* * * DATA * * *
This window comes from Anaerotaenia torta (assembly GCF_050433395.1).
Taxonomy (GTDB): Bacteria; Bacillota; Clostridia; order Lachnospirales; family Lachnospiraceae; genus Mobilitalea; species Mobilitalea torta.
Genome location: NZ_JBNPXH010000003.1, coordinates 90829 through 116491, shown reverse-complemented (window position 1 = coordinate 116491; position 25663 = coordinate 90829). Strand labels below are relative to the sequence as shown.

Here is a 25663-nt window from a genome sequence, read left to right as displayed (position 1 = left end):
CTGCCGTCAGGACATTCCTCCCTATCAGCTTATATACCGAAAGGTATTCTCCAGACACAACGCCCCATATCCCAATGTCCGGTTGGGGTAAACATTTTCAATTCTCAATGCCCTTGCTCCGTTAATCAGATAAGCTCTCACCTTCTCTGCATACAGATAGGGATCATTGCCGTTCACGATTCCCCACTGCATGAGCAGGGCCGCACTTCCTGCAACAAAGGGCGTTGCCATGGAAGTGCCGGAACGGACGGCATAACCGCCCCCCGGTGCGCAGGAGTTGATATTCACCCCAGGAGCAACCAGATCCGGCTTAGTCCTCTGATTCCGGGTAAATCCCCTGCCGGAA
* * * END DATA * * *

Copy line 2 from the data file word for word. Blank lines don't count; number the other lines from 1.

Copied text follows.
Taxonomy (GTDB): Bacteria; Bacillota; Clostridia; order Lachnospirales; family Lachnospiraceae; genus Mobilitalea; species Mobilitalea torta.